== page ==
The notion of meta modelling is well established and commonly used in the realm of model-driven engineering (Groener, Jekjantuk, Walter, Parreiras, Pan, 2013). There are standards which describe the model driven architecture (Pan, et al 2012) and provide language and modelling specifications such as UML (OMG UML). However, meta modelling is only weakly considered in the context and realm of ontologies and ontology engineering (Groener, et al, 2013). This is a weakness in two dimensions (Groener, et al, 2013). Firstly, from an ontology creation perspective, the modelling and design principles of model-driven engineering, including meta modelling, benefit from abstraction of a concrete system. These principles are only weakly exploited in ontology creation and design. Secondly, if we consider meta modelling more generally as modelling with metadata, this becomes very relevant.
The Strategy meta model would be relevant as it would be an abstraction of the strategy system, as it would describe and define the various Strategy Ontology objects class, stereotypes, types and subtypes, their relations and how they all integrate. The Strategy meta model should not only portray the strategy relevant objects, but also portray the strategy levels i.e. enterprise, groups and operations and linking the semantic possible related objects to these levels. As an application ontology meta model, the strategy meta model should relate to other relevant application ontology meta models. Moreover it should also relate to relevant domain and task ontology meta models as well as the core reference ontology meta meta model and the foundational ontology upper meta model. Therefore, the Strategy Ontology meta model should be a subset and should as discussed relate to the mentioned meta model and meta meta models.
The Strategy Ontology meta model should be visually represented, enabling first-order logic that facilitates the visualised objects and relations in the ontology to be articulated as a (class) hierarchy. By linking (meta) objects to each other through their object relations, the direct and indirect interrelationships in and across the various business concepts and class hierarchies can be discovered. It should be the vehicle by which it links to the Enterprise Ontology and the semantics foundation within can be linked and also expressed in the meta meta model (von Rosing, Laurier, 2015).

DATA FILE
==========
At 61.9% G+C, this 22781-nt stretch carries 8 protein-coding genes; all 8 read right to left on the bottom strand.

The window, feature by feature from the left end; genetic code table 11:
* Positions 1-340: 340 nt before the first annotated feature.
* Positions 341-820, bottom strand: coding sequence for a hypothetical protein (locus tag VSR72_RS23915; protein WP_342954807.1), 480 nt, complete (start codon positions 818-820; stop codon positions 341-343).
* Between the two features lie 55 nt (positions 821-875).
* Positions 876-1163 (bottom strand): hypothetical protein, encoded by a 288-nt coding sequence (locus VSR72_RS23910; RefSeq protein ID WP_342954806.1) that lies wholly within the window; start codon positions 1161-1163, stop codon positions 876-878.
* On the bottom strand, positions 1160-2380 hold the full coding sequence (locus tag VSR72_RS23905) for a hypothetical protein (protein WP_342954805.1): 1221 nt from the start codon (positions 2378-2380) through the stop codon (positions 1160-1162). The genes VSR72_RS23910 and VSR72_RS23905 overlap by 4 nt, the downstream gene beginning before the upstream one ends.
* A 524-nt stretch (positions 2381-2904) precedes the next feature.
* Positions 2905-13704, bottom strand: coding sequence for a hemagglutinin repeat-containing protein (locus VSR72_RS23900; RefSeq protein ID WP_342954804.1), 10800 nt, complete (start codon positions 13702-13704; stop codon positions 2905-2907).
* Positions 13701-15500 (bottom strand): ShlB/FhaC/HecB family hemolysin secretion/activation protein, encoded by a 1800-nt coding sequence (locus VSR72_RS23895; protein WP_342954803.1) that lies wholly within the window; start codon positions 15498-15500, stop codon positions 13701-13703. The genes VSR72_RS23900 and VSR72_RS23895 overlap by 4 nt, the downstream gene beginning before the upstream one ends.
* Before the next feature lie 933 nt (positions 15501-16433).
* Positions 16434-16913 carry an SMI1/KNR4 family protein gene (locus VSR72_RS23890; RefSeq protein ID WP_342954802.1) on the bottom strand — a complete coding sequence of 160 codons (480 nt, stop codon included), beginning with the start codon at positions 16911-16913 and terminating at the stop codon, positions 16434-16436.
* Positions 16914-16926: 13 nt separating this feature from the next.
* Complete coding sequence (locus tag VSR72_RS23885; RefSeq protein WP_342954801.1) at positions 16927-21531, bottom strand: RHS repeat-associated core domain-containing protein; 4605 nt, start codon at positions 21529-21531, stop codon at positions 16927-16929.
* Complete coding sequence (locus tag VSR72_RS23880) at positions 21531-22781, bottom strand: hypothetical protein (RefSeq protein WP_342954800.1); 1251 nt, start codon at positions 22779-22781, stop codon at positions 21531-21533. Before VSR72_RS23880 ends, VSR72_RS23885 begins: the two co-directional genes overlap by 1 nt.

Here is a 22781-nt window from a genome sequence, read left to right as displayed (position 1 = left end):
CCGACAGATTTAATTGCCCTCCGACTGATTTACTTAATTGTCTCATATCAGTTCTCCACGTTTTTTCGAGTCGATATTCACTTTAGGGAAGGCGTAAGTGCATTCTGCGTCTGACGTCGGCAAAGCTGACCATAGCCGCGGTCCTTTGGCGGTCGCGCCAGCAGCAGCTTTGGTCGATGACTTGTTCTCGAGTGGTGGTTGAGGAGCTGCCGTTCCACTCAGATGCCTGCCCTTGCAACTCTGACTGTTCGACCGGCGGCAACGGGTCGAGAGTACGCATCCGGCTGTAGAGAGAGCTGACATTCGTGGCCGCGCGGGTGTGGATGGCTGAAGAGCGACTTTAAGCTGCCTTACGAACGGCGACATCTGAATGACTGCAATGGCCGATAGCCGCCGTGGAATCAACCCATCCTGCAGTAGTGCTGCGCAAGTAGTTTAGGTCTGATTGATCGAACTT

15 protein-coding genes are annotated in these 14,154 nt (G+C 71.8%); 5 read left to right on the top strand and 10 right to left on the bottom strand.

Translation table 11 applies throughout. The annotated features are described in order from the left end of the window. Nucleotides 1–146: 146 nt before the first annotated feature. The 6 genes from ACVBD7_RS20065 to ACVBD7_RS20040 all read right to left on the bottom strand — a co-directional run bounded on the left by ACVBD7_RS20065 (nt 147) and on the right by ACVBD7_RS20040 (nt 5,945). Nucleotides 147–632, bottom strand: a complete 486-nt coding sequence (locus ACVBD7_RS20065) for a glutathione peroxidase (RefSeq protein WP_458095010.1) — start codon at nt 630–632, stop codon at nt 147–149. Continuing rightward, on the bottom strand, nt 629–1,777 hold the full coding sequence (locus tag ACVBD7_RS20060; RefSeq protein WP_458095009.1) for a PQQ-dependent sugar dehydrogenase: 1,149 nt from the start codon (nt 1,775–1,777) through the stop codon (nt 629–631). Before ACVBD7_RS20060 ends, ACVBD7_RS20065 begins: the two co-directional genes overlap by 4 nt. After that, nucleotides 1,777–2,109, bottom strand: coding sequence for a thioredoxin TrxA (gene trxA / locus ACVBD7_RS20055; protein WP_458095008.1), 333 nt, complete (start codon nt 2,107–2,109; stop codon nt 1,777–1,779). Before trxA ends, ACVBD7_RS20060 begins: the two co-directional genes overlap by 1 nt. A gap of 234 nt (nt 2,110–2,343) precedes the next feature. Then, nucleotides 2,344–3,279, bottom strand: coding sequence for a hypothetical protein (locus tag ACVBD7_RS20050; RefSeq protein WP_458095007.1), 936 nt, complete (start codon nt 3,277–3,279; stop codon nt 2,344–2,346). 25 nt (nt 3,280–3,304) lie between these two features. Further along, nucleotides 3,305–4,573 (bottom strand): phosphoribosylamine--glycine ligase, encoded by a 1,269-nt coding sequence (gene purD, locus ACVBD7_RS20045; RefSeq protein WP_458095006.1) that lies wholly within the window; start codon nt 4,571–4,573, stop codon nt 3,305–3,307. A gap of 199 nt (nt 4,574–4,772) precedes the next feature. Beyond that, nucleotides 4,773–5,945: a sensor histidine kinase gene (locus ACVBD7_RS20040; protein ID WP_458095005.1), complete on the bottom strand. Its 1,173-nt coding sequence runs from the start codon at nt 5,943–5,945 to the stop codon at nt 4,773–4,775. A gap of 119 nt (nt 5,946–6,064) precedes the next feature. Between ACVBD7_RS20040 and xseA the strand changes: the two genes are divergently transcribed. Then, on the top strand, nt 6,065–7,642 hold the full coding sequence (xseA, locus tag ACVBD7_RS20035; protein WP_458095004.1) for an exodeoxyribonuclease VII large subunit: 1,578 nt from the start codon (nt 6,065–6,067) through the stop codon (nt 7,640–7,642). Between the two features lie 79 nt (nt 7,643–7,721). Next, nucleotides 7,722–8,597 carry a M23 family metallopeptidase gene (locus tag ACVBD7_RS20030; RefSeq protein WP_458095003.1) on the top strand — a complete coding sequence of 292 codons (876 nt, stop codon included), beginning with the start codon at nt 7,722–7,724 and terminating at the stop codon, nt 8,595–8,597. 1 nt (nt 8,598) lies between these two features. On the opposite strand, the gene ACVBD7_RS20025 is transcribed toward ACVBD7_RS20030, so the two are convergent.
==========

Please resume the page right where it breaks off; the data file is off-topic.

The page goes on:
The Strategy meta model should, furthermore, be portrayed with strategy relevant objects at a class types level and where specifications like strategy levels i.e. enterprise, groups and operations are needed it should illustrate stereotypes and where necessary types, linking the semantic possible related objects. These relationships are polymorphic; properties affecting a super-object that will cascade to all its sub-objects. Thus, if we make an assertion about one part of the meta model i.e. the Strategy Meta Object of the meta model then that assertion will also apply to all its sub-objects. Note it does not apply the other way, thus for example an assentation made about the application Strategy will only affect that object. Otherwise it would wrongly affect everything that comes under all the Strategy objects and therefore to the entire meta model! Consequently, the strategy meta model would have the ability to apply reasoning at multiple levels and even at the core reference ontology layers i.e. business, information and technology as well as the domain ontology sub-layers. In the previous section we elaborated how the strategy meta model delineates the association and correlation of the objects within and across the layers (as defined in the requirement section above).
The strategy meta model should focus on the objects and relationships of the Strategy Ontology, which relate to the concepts of the domain ontology, where the graphical representation illustrates the cross relationship possibilities of the ontologies. It is imperative that the meta model shows the key “cross connections” or relationship between each of the related ontology concepts i.e. foundational ontology object and semantics specific to the Strategy Ontology in the context of the domain: value ontology.
You can download a presentation of the Strategy Research available in PDF.
Sheffield Hallam University
Global University Alliance, Board of Directors
LEADing Practice, Strategy Standard responsible
Prof. Mark von Rosing
ISO 42010 Development Member
Global University Alliance, Chairman
OMG Business Architecture Special Interest Group, Co-Chair
OMG Academia & Research Working Group, Chair
The team involved in this work are among others the following academics, industry researchers and strategy thought leaders:
- Enterprise Semantics (relations and rules), Prof. Simon Polovina, UK (academic researcher)
- Enterprise Ontology (meta objects), Prof. Wim Laurier, Belgium (academic researcher)
- Typical Strategy Modelling concepts, Prof. Hans Scheruhn, Germany (academic researcher)
- Strategy phases, Maria Hove, France (industry researcher)
- Most common Strategy measures, Ulrik Foldager, Denmark (industry researcher)
- Strategy Meta Model (Engineering), Prof. Ardavan Amini, UK (academic researcher)
- Most common Strategy Artefacts, Prof. Maxim Arzumanyan, Russia (academic researcher)
- Strategy patterns, Mark von Rosing, France (academic researcher)
As far as partners are involved, these are the collaboration partner contacts:
Enterprise Standards Body:
Georg Etzel, Co-CEO
Enterprise Architecture Framework:
John A. Zachman
Inventor and Father of Enterprise Architecture
International Organization for Standardization:
Johan H Bendz
ISO, SC 7, WG 42 Convener
Institute of Electrical and Electronics Engineers
Editor of IEEE Std 1471:2000
Project editor, ISO/IEC/IEEE 42010
Software Standard Body:
Henk DeMan, OMG VDML Chairman
Johan Goossens, NATO Allied Command Transformation
Branch Head, Technology & Human Factors
Dr. Selin N. Şenocak
UNESCO Chair Holder
Cultural Diplomacy, Governance and Education
Director, Occidental Studies Applied Research Center
Political Sciences and International Relations Faculty Member
Research Institute CSIR
Enterprise Architect Research Group Leader
Information Security Standard Body:
Steve Durbin, CEO of Information Security Forum
OMG Software Standards Body:
Business Modelling & Integration Task Force, Chairman
OMG Business Architecture Special Interest Group, Co-Chair